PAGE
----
The video market is merging from traditional analog cctv to IP based camera systems. There are many advantages to IP based camera systems over traditional analog cctv. First, it's more cost effective to deploy IP cameras on existing IT infrastructure. Second, there are fewer points of failures (e.g. encoders, transceivers, decoders, multiplexers, analog monitors, etc.). Third, IP based cameras have more functionality. Fourth, it's easier to centralize and manage multiple sites. Fifth, better storage and achieving solutions. Finally it's easier for an IT department to support (they don't need special tools and training on coax. They already know how to work with CAT-5e).
The drawbacks are the need for greater bandwidth across the IT network and the limitation of CAT-5e to 100m (unless you are using Ethernet extenders). The solution to both problems can easily be solved by the use of wireless networks. With wireless IP video cameras can be deployed virtually anywhere. Bandwidth also becomes a non issue as a wireless network can be scaled easily.
Putting video across wireless can be tricky. To optimize video streaming over wireless, whether we are talking about point-to-point, point-to-multipoint, or mesh networks, some experience and knowledge is needed. First is selecting the right wireless equipment. Many wireless manufactures offer QOS and VLAN tagging capabilities which make for ideal video surveillance configurations, as we typically want our video network to be on a separate subnet than our traditional data and voice traffic.
If you know what you are doing and have a solid background in wireless and IP networks it's easily done. The problem we see most of the time is the company doing the deployment is lacking in one of the areas. Too often we see installations that have issues because the installer just throw up a bunch of mesh equipment, using omni-directional antennas, hoping for a plug and play situation. What happens is a lot of self interference (along with outside interference) and too much latency on the network. Even though many hardware manufactures would like you to believe their equipment is plug-n-play that's not how it works in the real world. Someone that is well trained in wireless networks should be used to deploy any such networks so they can be optimized and configured properly.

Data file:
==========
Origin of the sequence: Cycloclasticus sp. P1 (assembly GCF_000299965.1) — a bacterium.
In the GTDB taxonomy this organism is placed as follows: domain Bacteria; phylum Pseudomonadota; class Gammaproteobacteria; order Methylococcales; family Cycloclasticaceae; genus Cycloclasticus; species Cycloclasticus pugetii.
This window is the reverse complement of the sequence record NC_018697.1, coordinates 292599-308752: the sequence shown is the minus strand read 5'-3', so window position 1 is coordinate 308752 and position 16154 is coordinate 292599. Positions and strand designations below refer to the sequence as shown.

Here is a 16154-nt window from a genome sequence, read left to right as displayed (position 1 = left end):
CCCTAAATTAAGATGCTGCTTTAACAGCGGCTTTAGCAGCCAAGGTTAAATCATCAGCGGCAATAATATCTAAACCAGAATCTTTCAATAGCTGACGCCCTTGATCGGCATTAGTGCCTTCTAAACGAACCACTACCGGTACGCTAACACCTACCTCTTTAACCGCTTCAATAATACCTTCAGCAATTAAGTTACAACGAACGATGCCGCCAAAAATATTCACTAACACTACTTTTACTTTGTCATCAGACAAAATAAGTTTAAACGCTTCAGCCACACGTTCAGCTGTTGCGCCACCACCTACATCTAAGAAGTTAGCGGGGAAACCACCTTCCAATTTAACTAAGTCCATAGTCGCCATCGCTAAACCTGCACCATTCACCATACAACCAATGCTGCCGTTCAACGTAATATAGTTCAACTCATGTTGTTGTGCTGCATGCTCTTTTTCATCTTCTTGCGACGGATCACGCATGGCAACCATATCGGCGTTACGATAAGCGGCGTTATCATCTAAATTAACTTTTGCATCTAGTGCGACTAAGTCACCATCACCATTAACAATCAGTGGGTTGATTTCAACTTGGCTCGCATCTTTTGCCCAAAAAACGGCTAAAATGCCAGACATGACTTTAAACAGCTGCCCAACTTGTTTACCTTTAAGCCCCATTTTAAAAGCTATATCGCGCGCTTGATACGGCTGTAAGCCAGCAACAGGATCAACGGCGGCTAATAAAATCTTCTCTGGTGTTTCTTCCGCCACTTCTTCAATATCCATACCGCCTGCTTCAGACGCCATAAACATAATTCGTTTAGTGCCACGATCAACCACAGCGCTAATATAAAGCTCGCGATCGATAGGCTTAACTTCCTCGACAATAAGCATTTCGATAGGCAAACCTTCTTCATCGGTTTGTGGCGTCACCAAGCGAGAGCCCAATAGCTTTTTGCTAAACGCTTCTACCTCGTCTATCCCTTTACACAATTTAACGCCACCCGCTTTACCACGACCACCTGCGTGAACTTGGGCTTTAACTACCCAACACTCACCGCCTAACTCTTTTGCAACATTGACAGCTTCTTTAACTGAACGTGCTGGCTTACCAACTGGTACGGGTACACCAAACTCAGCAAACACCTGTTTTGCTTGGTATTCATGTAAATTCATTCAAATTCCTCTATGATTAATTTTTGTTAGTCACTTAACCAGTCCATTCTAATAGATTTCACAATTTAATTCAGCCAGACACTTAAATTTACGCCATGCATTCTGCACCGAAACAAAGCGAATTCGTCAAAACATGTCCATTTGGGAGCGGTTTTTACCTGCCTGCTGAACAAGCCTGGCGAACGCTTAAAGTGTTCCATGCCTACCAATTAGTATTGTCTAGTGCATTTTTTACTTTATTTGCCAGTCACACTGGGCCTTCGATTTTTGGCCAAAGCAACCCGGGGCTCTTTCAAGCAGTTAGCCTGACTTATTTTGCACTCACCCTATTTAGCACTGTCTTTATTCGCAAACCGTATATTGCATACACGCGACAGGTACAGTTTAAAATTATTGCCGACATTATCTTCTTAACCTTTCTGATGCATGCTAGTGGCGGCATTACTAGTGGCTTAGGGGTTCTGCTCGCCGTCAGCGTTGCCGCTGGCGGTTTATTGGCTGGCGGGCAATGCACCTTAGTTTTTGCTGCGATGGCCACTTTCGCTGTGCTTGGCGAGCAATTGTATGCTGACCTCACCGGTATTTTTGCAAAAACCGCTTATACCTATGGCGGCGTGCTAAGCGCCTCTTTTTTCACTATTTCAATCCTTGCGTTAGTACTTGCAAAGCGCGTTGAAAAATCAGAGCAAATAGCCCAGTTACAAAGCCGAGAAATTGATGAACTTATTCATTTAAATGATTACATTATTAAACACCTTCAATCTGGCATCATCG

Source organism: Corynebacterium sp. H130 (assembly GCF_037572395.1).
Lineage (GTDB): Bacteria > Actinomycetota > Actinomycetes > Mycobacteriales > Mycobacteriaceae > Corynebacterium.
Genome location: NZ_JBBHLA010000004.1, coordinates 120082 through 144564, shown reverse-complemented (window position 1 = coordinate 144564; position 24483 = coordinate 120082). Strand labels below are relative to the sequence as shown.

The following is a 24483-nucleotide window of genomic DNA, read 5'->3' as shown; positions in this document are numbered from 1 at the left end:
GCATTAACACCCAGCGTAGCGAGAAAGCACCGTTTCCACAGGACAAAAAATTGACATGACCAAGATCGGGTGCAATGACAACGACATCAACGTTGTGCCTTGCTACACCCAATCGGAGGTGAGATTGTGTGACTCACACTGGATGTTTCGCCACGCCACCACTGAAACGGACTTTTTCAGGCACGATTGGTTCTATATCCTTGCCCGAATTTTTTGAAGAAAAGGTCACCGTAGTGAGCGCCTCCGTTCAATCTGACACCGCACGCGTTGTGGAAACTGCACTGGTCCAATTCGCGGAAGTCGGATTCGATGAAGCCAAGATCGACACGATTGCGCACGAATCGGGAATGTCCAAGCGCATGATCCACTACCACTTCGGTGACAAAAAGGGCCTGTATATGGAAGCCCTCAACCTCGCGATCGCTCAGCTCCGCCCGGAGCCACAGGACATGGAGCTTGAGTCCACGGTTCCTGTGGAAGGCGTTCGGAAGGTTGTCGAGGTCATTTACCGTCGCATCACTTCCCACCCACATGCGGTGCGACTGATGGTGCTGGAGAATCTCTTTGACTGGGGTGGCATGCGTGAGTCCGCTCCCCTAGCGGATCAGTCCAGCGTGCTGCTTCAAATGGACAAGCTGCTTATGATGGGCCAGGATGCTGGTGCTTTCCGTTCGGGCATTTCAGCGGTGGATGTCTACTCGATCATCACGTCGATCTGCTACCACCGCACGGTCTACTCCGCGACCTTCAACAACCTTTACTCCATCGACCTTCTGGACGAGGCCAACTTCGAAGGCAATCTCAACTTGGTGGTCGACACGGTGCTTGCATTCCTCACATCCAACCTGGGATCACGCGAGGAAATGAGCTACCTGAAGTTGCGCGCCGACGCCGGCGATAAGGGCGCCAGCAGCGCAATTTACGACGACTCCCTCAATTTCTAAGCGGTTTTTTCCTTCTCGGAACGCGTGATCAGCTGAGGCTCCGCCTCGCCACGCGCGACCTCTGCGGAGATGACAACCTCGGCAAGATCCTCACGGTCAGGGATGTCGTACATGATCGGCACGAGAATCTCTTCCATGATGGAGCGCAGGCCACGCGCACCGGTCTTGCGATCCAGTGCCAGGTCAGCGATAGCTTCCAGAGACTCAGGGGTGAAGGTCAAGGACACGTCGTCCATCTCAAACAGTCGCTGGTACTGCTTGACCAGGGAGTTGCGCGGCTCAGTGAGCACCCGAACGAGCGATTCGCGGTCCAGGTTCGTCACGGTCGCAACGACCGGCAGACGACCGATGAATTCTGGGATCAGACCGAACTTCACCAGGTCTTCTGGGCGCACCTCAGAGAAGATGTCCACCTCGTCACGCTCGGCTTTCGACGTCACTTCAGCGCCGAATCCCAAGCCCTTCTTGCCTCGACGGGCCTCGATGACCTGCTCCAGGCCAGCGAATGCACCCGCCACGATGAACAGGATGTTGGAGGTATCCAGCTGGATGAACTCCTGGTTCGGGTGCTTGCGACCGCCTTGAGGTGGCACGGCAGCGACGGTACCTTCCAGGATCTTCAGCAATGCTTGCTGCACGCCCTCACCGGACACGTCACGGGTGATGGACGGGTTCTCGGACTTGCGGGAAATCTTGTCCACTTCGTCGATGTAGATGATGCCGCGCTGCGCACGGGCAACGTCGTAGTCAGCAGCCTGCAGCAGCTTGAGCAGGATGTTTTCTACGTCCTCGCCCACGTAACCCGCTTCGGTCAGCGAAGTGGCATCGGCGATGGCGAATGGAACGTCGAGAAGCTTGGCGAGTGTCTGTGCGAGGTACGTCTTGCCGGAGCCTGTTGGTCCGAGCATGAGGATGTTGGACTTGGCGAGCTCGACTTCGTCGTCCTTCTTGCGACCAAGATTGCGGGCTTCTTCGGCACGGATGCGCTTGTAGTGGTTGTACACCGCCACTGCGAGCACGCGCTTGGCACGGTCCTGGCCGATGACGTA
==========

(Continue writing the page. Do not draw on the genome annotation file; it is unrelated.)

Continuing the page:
Understanding IP video is another area we see issues. Many traditional analog cctv vendors just don't understand IP networks well enough. If your vendor doesn't understand QOS and VLAN technology they probably don't have enough experience to deploy a wireless video solution.
Just like wireless hardware not all being the same nor is the IP cameras. Some work well over wireless and some have issues. Choosing the right camera is important. It's best to make sure before purchasing and deploying any wireless video solution that you have (or at least get confirmation) that the matching of a wireless manufacture's equipment and a particular IP camera system work well together. My company, Alpha Omega Wireless, deploys a lot of IP video surveillance cameras over wireless networks. We'll be performing various test of different video cameras on various wireless equipment and will be posting regularly the results. Stay tuned!